French firm Dassault Aviation is gathering big momentum towards an Indian Navy contract for 26 Rafale-M naval fighters intended for operations off the deck of India’s new aicraft carrier INS Vikrant. Livefist can confirm that the Indian Navy has formally indicated to the Indian Ministry of Defence that the Rafale meets more of its requirements than the only other contender in the fray, Boeing’s F/A-18 Super Hornet. While Indian defence contracting has been notorious for the distance — and pitfalls — between contest win and contract award, top Indian Navy sources said that the Rafale “has this one”.
The Rafale moves into pole position a year after the two competing aircraft went through weeks of field tests at the Indian Navy’s shore-based test facility in Goa. You can read about the Rafale’s trials here and the Super Hornet’s here.
No formal comment was available from either airframer, but officials at both confirmed to Livefist that while there had been no communication from the Indian Navy or MoD yet, they had heard about the development. Formal next steps could happen this year.
A contract award would make the Indian Navy the first export customer of the naval carrier-based Rafale-M, having already exported the air force variant to a slew of countries including Egypt, Qatar, Greece and India. The Indian Air Force’s 36 Rafale jets, populating two squadrons, arrived in India between 2020-2022. The same variant is a contender in the Indian Air Force’s multirole fighter aircraft (MRFA) contest that seeks to buy and build 114 fighters, a replay of the collapsed M-MRCA tender at the tail end of which the Rafale won out against a slew of competitors, including the F/A-18 Super Hornet, Eurofighter Typhoon, F-16 Super Viper, Gripen NG and MiG-35. This time the Rafale prospectively goes up against the same stack of jets, with the addition of two — the Russian Su-35 and Boeing’s F-15 Eagle II.
In the last two years, Boeing has crafted its India strategy, pointing the F/A-18 towards the Indian Navy and the F-15EX at the Indian Air Force. You can read about that in our detailed piece here and watch our video interaction with the company’s then fighter programs head here:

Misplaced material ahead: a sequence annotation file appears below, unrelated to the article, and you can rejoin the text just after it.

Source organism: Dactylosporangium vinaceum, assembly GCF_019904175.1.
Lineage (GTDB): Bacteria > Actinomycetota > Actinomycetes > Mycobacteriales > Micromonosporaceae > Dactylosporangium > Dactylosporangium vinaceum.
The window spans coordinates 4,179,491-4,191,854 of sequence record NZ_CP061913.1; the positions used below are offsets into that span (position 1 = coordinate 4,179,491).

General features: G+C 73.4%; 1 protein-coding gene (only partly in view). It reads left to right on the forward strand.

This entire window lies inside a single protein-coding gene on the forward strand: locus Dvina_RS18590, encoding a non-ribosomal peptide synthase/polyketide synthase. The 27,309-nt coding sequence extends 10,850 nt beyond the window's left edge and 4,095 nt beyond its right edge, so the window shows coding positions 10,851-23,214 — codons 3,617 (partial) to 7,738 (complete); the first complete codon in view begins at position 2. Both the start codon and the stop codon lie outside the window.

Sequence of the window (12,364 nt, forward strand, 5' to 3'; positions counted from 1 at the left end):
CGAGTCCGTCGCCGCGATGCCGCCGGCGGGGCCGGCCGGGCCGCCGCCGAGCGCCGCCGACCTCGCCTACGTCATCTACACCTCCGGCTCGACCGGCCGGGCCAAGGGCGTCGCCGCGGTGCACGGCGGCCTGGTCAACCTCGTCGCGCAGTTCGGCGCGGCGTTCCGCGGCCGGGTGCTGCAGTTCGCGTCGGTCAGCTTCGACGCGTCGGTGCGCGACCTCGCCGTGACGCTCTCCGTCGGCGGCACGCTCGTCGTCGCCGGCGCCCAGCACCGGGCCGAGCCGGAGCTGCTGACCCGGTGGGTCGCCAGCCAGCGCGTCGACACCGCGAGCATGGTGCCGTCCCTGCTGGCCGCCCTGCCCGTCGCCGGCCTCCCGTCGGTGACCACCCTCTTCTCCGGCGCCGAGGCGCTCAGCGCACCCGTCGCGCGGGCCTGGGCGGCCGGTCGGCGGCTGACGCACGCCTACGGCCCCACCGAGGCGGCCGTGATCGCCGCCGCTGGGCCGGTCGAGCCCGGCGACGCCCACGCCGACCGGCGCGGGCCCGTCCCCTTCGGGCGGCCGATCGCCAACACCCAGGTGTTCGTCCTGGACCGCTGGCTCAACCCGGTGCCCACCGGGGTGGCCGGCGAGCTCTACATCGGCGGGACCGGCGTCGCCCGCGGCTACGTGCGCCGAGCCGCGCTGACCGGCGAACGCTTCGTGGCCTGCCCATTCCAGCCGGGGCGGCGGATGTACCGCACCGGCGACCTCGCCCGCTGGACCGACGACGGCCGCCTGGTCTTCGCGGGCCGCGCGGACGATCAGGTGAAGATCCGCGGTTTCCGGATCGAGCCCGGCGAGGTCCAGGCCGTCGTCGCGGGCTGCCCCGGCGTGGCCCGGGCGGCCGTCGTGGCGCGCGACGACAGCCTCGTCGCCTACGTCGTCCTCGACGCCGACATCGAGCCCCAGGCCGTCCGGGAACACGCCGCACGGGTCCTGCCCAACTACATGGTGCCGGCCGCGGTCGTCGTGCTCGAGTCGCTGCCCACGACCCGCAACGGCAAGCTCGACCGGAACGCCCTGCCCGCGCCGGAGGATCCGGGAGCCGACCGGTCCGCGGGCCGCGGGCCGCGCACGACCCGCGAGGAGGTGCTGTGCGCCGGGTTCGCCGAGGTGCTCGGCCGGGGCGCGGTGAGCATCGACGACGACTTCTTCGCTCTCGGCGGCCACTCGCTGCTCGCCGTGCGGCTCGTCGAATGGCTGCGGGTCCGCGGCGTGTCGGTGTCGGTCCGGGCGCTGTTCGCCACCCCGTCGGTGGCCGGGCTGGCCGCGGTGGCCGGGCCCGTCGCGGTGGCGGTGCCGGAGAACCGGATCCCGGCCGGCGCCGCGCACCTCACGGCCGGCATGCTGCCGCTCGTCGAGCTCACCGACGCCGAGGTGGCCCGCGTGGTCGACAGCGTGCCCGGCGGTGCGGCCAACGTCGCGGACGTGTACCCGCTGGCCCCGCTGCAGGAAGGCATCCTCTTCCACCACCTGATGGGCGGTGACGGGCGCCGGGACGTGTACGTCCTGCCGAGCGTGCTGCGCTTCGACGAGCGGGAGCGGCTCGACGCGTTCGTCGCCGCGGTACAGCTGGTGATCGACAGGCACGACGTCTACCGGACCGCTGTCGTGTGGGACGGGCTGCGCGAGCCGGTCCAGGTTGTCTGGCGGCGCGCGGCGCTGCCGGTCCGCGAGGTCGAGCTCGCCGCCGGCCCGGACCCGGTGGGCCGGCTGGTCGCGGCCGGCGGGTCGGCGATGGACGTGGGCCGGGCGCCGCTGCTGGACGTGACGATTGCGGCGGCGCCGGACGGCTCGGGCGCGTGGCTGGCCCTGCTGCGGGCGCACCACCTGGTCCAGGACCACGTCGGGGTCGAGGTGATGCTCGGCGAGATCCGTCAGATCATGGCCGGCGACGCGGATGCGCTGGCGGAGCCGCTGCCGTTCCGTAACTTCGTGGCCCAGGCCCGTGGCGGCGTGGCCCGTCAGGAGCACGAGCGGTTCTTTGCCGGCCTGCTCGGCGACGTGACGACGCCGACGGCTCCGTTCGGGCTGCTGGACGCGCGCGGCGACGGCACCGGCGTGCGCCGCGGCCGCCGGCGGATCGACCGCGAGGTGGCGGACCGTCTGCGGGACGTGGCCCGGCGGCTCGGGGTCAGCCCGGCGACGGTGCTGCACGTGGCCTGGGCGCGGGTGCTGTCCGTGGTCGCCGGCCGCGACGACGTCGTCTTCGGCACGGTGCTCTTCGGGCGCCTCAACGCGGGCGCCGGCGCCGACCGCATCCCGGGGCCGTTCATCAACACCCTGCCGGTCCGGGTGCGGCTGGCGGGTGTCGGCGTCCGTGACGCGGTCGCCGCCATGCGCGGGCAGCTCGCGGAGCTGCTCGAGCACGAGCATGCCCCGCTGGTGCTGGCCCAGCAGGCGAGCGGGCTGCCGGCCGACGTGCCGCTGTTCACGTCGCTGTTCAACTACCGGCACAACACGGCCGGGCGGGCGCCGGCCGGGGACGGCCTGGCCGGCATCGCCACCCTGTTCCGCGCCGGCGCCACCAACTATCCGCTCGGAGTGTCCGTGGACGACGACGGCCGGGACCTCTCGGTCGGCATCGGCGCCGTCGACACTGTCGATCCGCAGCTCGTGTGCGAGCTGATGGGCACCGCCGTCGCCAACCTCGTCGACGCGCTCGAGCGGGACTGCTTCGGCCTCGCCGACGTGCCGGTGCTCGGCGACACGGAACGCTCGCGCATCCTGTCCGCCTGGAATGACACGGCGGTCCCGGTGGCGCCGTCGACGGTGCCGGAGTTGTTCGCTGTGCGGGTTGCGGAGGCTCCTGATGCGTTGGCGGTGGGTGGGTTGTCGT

Indications of the Super Hornet being edged out by the Rafale come after years of headwinds where both competing aircraft have fought to prove compatibility with the Indian Navy’s aircraft carriers. It appears that by the end, the Rafale merely proved to be more compatible than the F/A-18, though the finer details of the analysis are unclear.
INS Vikrant, the Indian Navy’s first indigenously built aircraft carrier, entered service last September and recently began its crucial aviation tests months ahead of schedule with landing/take-off cycles of the homegrown LCA Navy and staple carrier-based fighter MiG-29K. You can read about that milestone here. The Indian Navy formally sidestepped the LCA Navy as a fully operational carrier fighter a few years ago, choosing to task it with tech demonstrator duties towards a purpose-built naval fleet defence fighter. That future product is the TEDBF (twin-engine deck based fighter) which is all set for Cabinet-level project sanction from the Indian government this year. Reports suggest the Indian Navy is looking to support a campaign for 100 of these jets when proven and ready.
If Dassault Aviation manages to close the deal at hand for 26 Rafales, it’ll be a ‘stopgap’ acquisition to give the Indian Navy carrier-based jets to bridge the gap until the TEDBF comes online in the next decade. The first flight of the TEDBF could be as early as 2026 according to reports emerging from the ongoing Aero India show.
The Indian Navy has been clear for years that it doesn’t want more MiG-29K, a jet necessitated by the acquisition of the Admiral Gorshkov aircraft carrier (now INS Vikramaditya). Availability, performance and maintenance issues are understood to have variously compelled the Indian Navy to put a hard stop to any further considerations of the type, despite the substantial sunk cost in infrastructure.
In November 2020, a young naval pilot Lt Cdr Nishant Singh perished in a crash involving a twin-seat MiG-29KUB trainer. While the second pilot managed to eject, Nishant wasn’t able to. This year, Nishant was decorated with a posthumous Nao Sena Medal for gallantry. The citation read, “He displayed extraordinary courage and leadership by initiating command ejection at 502 feet AMSL and saving the trainee while losing his life instantaneously as the aircraft crashed into water prior his ejection.”
You can watch a detailed interaction on naval aviation safety with one of India’s most well regarded veteran aviators here: